• With his deal to land Westbrook, Lakers president of basketball operations Rob Pelinka provided a reminder that he’s one of the NBA’s “most audacious operators,” says Bill Oram of The Athletic.
  • The Kings, who had been in serious discussions with the Lakers about a Buddy Hield trade, will now have to pivot and explore other options for Hield after L.A. chose to use its assets to acquire Westbrook instead, writes Jason Jones of The Athletic.
  • Kings general manager Monte McNair on Thursday when he used the No. 9 pick to add Davion Mitchell to a crowded backcourt headlined by De’Aaron Fox and Tyrese Haliburton. However, McNair isn’t worried about the positional overlap, as James Ham of NBC Sports California relays. “Best player available and Davion just won a national championship in a three-guard lineup,” McNair said, referring to a Baylor team that featured Mitchell, Jared Butler, and MaCio Teague.

O’Connor’s Latest: Pistons, OKC, Grizzlies, Wagner, Pacers, More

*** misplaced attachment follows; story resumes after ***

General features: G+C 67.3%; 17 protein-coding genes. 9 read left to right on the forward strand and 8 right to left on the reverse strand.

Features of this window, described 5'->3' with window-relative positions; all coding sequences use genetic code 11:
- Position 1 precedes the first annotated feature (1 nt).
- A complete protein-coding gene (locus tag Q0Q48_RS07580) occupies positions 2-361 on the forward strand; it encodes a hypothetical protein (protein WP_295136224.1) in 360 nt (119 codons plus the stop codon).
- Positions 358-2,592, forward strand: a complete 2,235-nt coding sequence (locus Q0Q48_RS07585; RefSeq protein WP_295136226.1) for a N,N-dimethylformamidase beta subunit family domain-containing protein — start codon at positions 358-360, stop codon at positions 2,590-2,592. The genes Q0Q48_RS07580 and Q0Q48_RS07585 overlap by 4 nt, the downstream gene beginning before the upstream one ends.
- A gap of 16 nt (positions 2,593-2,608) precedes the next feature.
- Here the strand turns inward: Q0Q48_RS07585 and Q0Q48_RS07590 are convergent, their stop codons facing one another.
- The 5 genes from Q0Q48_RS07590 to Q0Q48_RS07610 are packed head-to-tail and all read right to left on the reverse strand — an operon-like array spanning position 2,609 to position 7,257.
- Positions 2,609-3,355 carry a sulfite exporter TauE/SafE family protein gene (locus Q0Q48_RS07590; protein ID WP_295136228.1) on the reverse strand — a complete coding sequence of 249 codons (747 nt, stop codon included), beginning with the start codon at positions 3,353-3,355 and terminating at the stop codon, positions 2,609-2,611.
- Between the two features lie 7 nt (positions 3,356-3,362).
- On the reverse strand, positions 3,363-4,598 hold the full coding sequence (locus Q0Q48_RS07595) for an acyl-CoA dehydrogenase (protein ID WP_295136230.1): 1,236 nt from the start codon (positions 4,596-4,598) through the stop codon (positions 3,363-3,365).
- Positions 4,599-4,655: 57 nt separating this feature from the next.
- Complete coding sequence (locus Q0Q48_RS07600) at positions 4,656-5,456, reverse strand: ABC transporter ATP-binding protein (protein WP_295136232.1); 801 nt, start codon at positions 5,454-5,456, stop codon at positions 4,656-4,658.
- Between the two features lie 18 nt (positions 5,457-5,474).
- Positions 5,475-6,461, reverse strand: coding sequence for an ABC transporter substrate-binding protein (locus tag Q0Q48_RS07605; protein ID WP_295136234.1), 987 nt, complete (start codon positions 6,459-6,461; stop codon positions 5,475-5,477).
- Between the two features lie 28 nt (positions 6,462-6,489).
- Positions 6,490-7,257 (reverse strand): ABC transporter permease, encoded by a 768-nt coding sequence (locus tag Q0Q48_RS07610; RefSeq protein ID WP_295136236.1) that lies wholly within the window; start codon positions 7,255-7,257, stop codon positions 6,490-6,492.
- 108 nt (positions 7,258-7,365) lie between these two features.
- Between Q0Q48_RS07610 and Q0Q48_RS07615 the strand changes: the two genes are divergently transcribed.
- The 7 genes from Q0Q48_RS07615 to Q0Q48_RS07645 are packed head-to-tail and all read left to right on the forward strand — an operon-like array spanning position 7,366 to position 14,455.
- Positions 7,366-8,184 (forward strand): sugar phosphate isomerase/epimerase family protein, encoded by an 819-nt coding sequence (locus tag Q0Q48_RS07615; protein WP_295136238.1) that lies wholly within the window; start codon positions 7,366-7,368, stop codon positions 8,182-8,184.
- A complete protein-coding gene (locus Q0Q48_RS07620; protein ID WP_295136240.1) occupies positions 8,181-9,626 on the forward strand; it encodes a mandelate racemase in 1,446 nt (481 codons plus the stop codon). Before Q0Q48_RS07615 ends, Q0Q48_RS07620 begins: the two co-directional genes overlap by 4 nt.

The Pistons continued to receive inquiries about what it would take to trade the No. 1 pick, with the draft now just hours away, writes Kevin O’Connor of The Ringer. Although there has been increasing speculation about the possibility of Detroit trading down or even using the top pick to select Jalen Green, executives around the NBA still think the club will end up drafting Cade Cunningham, says O’Connor.

Here’s more from O’Connor on Thursday’s draft:

  • The Thunder have talked to all five teams drafting ahead of them about the possibility of moving up, per O’Connor. Rival executives aren’t sure exactly which prospect(s) Oklahoma City is targeting, but the club is thought to be high on Cunningham, Evan Mobley, and Scottie Barnes.
  • The Grizzlies, who agreed to acquire the No. 10 pick from New Orleans, are interested in another move up to the 6-8 range, according to O’Connor, who says Memphis has pursued last-minute meetings with prospects like Jonathan Kuminga, Alperen Sengun, and Davion Mitchell.
  • Franz Wagner claims he has grown two inches since college, to 6’11”, and multiple league sources believe that’s true, though there has been no update on his official measurement, O’Connor reports.
  • According to O’Connor, the Pacers are “juggling” trade talks involving the No. 13 pick, Myles Turner, and T.J. Warren in separate scenarios. Jonathan Wasserman of Bleacher Report (Twitter link) hears that Indiana is fielding a lot of calls for the No. 13 selection, including from the Hawks. Atlanta has also been in touch with the Hornets about the No. 11 pick, says O’Connor.